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funding, scholarships, bursaries, funding studying a degree abroad

How to fund study abroad


Finding a way to fund your study abroad degree is the single most important thing you will do. There are three main options to choose from when it comes to funding study abroad:
 

  • Funding Yourself
  • Applying for Funding
  • Taking out a Loan

 

Funding yourself
 

Tuition fees vary by country, institution and course. A select few may be able to fund their studies themselves through savings and/or family help. It’s important to remember to factor in living and accommodation costs when thinking about funding study abroad. Will you be living in university accommodation and have food provided, or will you be paying your own bills and buying your own food in a shared house?

If your course is available to study part-time then you may be able to work whilst studying abroad but you will need to think carefully about whether you can manage the demands of your course with a full-time job. Alternatively, If your course is related to your job and will benefit your employer, they may be willing to part or fully-fund your studies.
 

Applying for funding
 

There are plenty of options when it comes to finding external funding for your studies, but competition is always fierce. Some universities offer financial support to students studying their courses. Many departments offer scholarships and bursaries for outstanding students or those in financial need, but be prepared to apply well in advance for these.

Another option is to look for funding from professional bodies. Look for what makes you unique. There are specialist scholarships for Indian students studying in the UK, for engineering students, for female students, even for vegetarians. Do your research and pick out the specific things that make you stand out. Competition for funding is fierce so you need to do your research and apply before the deadline. Many awards have strict eligibility rules so you need to ensure you comply with them.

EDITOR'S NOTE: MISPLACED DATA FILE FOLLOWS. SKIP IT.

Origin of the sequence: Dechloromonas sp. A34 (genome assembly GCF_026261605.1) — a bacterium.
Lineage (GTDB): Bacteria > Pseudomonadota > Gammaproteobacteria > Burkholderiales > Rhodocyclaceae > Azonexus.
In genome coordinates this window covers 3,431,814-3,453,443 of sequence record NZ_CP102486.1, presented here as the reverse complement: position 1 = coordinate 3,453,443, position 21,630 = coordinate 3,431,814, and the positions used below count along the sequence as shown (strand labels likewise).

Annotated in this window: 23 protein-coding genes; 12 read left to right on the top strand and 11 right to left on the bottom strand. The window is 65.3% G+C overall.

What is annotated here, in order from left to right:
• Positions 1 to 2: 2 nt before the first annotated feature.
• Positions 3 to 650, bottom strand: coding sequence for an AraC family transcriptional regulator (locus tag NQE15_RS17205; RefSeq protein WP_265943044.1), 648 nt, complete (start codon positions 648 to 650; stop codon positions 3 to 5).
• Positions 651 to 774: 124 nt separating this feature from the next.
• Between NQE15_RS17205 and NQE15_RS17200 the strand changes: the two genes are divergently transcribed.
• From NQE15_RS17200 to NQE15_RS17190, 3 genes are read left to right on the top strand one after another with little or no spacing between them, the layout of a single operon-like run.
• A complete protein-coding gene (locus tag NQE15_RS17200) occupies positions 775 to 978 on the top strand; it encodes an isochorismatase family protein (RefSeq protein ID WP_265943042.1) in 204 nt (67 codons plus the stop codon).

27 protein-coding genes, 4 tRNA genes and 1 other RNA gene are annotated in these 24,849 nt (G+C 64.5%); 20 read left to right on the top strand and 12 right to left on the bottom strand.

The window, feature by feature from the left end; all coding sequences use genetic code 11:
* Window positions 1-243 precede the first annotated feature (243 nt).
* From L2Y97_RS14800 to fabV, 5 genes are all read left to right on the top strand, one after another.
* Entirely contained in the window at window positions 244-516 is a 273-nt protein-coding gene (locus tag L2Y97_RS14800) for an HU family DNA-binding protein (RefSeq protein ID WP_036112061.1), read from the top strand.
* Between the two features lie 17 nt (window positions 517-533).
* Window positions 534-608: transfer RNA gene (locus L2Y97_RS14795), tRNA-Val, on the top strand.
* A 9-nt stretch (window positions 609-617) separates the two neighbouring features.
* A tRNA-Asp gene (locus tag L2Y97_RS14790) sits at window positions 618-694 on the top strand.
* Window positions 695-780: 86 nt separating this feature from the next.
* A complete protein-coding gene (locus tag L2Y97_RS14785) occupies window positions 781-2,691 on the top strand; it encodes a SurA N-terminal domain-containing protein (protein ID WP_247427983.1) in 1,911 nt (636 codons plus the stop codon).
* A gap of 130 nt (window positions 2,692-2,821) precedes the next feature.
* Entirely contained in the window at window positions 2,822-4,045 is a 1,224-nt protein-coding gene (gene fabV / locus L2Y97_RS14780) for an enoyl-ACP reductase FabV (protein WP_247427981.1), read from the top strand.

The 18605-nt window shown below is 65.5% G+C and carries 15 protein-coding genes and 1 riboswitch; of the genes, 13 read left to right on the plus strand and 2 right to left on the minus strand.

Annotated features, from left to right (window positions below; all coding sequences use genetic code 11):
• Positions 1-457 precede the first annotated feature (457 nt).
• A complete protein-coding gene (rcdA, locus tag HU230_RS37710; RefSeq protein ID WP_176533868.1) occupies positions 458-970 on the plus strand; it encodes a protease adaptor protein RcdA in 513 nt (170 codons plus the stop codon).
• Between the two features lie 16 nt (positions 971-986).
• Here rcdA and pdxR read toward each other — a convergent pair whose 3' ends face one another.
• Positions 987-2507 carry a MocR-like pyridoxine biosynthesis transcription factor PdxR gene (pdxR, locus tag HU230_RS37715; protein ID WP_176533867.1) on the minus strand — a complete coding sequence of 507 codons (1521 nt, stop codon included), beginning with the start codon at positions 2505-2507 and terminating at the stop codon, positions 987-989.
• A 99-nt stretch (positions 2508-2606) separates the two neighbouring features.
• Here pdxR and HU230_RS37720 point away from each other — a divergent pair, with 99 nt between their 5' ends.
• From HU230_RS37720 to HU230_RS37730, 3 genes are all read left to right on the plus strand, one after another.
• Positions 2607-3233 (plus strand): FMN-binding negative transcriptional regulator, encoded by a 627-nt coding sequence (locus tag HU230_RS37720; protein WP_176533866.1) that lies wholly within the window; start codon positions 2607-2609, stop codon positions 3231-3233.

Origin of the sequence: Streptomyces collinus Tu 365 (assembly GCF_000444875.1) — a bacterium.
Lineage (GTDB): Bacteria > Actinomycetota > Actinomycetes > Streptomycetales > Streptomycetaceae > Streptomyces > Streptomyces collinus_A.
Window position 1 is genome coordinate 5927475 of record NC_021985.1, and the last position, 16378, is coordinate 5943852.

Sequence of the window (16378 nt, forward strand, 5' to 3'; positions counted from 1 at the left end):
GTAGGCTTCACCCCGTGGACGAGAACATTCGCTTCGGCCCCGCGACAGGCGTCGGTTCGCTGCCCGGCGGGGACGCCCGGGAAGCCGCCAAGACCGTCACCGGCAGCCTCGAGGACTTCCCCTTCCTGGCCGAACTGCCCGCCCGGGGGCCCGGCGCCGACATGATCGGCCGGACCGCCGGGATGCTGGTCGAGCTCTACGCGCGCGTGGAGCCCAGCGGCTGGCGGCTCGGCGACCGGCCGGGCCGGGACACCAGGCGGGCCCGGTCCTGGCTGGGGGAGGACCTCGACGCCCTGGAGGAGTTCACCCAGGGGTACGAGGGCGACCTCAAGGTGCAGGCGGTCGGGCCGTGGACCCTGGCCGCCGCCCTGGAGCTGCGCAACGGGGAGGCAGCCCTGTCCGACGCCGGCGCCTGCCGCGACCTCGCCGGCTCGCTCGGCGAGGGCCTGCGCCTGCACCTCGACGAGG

Who offers funding?

Funding is available from a variety of sources in your country of origin, and, in some cases, from your host country.

Some sources may include the following:

  • Research Councils (for example, a Medical Research Council)
  • Official institutions for certain disciplines such as Societies or Academies
  • Some government departments
  • Charities and charitable trusts
  • Professional bodies
  • Universities and colleges
     

Taking out a loan
 

Some countries offer bank loans for student study. In the UK, this is called a Professional and Career Development Loan (CDL), which is specifically designed to provide financial help to those who undergo vocational education or training.

Alternatively, you could apply for a study loan at your local high street bank. However, as an international student, your fees will probably be higher than your native student counterparts. Taking out a loan is a serious commitment and you will need to think carefully about your ability to make repayments once your study abroad degree has finished. 
 

What to do next?

Thinking studying a degree abroad is for you? Sign up for our Free Application Service to receive tailored advice and courses for what you want, and we’ll be in contact with you shortly.

Alternatively, search through our country guides to discover more about studying abroad, or look at the type of degrees you could study.